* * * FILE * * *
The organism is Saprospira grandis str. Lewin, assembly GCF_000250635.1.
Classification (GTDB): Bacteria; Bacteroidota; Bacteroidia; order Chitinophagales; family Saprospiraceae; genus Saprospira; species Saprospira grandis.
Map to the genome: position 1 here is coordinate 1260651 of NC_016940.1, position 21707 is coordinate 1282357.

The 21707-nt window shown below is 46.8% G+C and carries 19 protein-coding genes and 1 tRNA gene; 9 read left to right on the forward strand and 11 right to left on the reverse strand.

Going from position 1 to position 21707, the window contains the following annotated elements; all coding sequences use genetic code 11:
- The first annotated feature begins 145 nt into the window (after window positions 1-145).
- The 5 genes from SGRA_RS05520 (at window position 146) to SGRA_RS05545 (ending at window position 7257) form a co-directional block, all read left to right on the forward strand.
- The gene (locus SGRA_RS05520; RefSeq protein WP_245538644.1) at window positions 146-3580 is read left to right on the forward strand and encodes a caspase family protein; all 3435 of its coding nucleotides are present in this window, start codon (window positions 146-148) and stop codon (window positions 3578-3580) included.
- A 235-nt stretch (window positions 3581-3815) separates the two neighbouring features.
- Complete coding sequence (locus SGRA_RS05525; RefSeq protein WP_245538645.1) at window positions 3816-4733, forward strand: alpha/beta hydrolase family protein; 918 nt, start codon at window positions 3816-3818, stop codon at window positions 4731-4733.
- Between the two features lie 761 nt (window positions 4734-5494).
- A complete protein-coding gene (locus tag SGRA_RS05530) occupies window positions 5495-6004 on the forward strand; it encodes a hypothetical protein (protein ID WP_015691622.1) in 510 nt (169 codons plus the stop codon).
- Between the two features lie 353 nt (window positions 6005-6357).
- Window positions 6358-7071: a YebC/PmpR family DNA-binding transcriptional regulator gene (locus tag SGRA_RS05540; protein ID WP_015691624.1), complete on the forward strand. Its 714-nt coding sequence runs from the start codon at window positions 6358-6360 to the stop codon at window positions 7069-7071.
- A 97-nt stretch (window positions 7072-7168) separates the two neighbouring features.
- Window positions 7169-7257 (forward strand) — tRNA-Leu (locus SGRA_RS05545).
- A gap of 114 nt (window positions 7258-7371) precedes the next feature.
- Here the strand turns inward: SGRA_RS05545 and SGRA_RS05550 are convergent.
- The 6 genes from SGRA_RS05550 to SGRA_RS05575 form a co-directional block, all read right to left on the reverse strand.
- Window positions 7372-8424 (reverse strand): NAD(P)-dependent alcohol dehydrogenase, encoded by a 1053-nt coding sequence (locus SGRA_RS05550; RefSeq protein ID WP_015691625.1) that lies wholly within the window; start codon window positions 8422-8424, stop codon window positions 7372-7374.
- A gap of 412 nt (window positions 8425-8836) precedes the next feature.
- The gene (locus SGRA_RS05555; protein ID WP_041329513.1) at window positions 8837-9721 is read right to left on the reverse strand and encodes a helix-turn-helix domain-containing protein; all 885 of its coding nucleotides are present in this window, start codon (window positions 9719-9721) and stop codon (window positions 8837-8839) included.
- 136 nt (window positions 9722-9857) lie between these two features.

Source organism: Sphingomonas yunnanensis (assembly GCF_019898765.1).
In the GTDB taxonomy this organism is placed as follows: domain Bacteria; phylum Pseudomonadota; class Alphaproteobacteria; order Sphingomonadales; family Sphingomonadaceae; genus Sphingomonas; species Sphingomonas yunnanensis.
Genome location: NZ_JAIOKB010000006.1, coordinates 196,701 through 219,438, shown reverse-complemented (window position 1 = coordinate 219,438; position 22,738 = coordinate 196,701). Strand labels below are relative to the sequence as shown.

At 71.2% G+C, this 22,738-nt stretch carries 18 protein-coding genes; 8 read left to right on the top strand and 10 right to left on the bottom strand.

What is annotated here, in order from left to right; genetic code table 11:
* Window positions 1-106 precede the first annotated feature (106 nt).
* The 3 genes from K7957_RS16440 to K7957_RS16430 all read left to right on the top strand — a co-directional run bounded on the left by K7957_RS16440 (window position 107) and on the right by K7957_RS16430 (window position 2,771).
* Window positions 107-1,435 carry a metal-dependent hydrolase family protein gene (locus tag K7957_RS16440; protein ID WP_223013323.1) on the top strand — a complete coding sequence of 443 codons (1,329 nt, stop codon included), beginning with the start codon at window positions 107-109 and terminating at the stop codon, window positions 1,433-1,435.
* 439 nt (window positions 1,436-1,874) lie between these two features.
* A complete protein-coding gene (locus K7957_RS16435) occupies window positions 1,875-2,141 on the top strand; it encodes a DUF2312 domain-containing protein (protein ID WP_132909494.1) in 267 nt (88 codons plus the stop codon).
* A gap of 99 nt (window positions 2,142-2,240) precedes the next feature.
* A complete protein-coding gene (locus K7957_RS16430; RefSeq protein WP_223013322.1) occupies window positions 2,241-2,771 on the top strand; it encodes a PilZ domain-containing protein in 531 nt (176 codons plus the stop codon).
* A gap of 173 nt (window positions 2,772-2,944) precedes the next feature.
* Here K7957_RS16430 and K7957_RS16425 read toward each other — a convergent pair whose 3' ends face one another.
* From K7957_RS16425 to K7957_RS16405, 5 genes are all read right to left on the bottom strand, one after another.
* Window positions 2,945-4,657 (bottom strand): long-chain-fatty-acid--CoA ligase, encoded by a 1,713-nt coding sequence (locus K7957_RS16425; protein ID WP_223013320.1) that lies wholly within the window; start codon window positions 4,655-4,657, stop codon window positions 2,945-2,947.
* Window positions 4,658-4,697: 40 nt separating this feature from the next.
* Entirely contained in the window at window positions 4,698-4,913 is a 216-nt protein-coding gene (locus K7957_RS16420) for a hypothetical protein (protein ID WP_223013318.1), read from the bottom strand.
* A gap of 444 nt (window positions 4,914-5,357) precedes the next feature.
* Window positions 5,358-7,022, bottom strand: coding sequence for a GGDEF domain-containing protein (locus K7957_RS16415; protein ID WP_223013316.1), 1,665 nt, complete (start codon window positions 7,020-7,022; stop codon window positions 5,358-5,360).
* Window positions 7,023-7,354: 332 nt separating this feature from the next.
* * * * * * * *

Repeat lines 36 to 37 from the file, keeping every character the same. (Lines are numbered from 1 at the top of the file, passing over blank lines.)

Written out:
* A gap of 173 nt (window positions 2,772-2,944) precedes the next feature.
* Here K7957_RS16430 and K7957_RS16425 read toward each other — a convergent pair whose 3' ends face one another.